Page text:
Sculpture: Some Observations on Shape and Form from Pygmalion's Creative Dream
Johann Gottfried Herder
Long recognized as one of the most important eighteenth-century works on aesthetics and the visual arts, Johann Gottfried Herder's Plastik (Sculpture, 1778) has never before appeared in a complete English translation. In this landmark essay, Herder combines rationalist and empiricist thought with a wide range of sources—from the classics to Norse legend, Shakespeare to the Bible—to illuminate the ways we experience sculpture.
Standing on the fault line between classicism and romanticism, Herder draws most of his examples from classical sculpture, while nevertheless insisting on the historicity of art and of the senses themselves. Through a detailed analysis of the differences between painting and sculpture, he develops a powerful critique of the dominance of vision both in the appreciation of art and in our everyday apprehension of the world around us. One of the key articulations of the aesthetics of Sturm und Drang, Sculpture is also important as an anticipation of subsequent developments in art theory.
Jason Gaiger's translation of Sculpture includes an extensive introduction to Herder's thought, explanatory notes, and illustrations of all the sculptures discussed in the text.
individual parts of the human body from the perspective of the sculptor. The published version of 1778 retains this structure virtually unaltered. The new starting point is achieved by taking out of part 3 everything that is concerned with “expression.” This material is then put into part 4, which begins with an interpretation of plastic beauty in terms of “inner perfection,” adding posture, movement, gesture, and action to the static physiognomy of the human body detailed in the previous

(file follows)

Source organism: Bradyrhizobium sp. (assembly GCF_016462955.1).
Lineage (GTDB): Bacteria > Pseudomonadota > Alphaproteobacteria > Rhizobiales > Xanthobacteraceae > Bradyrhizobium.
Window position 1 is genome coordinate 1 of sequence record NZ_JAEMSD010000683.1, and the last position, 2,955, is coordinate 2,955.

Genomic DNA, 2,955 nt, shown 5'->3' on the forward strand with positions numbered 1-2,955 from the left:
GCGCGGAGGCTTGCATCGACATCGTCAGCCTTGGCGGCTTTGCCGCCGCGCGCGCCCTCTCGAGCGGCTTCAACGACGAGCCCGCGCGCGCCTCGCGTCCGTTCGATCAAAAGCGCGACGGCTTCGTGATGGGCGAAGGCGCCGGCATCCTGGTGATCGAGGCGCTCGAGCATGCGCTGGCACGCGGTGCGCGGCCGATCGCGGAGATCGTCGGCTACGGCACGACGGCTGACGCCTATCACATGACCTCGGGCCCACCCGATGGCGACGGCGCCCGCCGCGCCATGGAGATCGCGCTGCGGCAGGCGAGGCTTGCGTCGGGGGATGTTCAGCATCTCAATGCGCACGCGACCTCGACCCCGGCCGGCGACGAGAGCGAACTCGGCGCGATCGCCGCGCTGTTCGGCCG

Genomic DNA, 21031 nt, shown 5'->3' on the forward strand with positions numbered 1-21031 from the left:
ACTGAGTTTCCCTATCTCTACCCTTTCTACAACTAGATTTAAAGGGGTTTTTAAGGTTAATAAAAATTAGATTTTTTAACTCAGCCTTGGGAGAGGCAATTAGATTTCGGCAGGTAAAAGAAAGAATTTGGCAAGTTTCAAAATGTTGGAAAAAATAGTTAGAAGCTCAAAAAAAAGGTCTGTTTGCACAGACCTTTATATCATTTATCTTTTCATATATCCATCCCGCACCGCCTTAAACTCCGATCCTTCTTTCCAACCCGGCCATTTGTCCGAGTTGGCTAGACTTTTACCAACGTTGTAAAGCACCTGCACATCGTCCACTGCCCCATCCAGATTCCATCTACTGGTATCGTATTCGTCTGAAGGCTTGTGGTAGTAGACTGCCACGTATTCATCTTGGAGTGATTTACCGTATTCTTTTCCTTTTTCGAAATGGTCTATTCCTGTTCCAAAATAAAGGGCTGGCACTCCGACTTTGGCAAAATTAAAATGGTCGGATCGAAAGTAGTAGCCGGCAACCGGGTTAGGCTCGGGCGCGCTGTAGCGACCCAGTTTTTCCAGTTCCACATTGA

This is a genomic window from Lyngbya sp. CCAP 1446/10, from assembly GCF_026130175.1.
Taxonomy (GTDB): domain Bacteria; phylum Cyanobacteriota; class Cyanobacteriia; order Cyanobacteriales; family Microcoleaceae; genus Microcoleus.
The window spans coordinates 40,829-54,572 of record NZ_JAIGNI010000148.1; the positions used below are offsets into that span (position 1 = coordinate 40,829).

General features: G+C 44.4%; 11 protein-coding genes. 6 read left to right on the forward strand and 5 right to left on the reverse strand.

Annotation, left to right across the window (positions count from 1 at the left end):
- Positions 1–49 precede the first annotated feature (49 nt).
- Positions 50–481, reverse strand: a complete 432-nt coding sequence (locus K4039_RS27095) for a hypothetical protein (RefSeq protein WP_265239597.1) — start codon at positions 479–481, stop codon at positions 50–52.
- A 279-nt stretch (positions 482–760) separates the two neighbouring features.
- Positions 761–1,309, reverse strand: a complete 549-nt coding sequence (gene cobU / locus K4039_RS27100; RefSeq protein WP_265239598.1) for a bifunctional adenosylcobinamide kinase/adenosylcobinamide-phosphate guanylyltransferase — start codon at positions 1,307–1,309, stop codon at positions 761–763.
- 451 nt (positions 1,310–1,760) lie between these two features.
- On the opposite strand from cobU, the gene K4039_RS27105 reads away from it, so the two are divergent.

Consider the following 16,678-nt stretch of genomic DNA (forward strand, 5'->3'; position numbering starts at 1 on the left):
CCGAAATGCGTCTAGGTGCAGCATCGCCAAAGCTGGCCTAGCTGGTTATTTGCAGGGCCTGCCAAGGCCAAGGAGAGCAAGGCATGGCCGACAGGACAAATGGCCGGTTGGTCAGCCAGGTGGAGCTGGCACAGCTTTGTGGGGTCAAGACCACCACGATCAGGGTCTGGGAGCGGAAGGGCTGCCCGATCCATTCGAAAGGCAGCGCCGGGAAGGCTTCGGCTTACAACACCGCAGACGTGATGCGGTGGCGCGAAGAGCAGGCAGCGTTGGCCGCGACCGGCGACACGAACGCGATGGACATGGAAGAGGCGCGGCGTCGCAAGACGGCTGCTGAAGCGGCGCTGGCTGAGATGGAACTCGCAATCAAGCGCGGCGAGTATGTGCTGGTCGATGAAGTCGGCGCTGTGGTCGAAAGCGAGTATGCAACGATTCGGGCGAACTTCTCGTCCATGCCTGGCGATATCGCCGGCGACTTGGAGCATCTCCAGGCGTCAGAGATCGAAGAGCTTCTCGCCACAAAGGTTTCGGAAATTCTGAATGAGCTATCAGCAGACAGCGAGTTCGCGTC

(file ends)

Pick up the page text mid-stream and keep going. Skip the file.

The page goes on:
beginning to take hold, one that emphasized the importance of the viewer’s emotional response as a means of animating the work, or “bringing it to life.” In contrast to the distanced contemplation of the antiquarian or the connoisseur, the appropriately responsive art lover was enjoined to enter into a more intimate relation to the object of his or her admiration. The myth of Pygmalion, who falls in love with and then succeeds in bringing to life the statue he so fervently admires, was
sight so early, that he had no remembrance of ever having seen, and was couch’d between 13 and 14 years of age.” Herder’s account of the case is taken from Robert Smith’s A Compleat System of Opticks (1738), where Cheselden’s report is cited verbatim. 5. Cf. the following passage of Cheselden’s report: “Though we say of this gentleman that he was blind, as we do of all people who have ripe cataracts, yet they are never so blind from that cause, but that they can discern day from night; and for
who used it as the basis for a taxonomy of the arts in his “Betrachtungen u¨ber die Quellen und Verbindungen der scho¨nen Ku¨nste und Wissenschaften” [Observations on the sources and interconnections of the fine 108 Editor’s Notes to Pages 41–42 arts and sciences], first published in 1757 (reprinted in Mendelssohn, Gesammelte Schriften, vol. 1). Lessing also employs this distinction in chapter 17 of Laocoo¨n. 24. Again, Herder is drawing on and taking issue with Lessing’s Laocoo¨n (see note
Five 1. Herder visited the blind wife of a farmer in 1770 in order to learn more about the sensory experiences of the blind. He discusses the visit again in his Kaligone (1800). See Herder, Sa¨mtliche Werke, 29:49. 2. For Nicholas Saunderson, see part 1, editor’s note 3. 3. French: “Shame to he who thinks badly of it,” motto of the Order of the Garter, the English order of knighthood founded by King Edward II in 1348. 4. The word “metagrabolise” was coined by Franc¸ois Rabelais (c. 1494– c. 1553)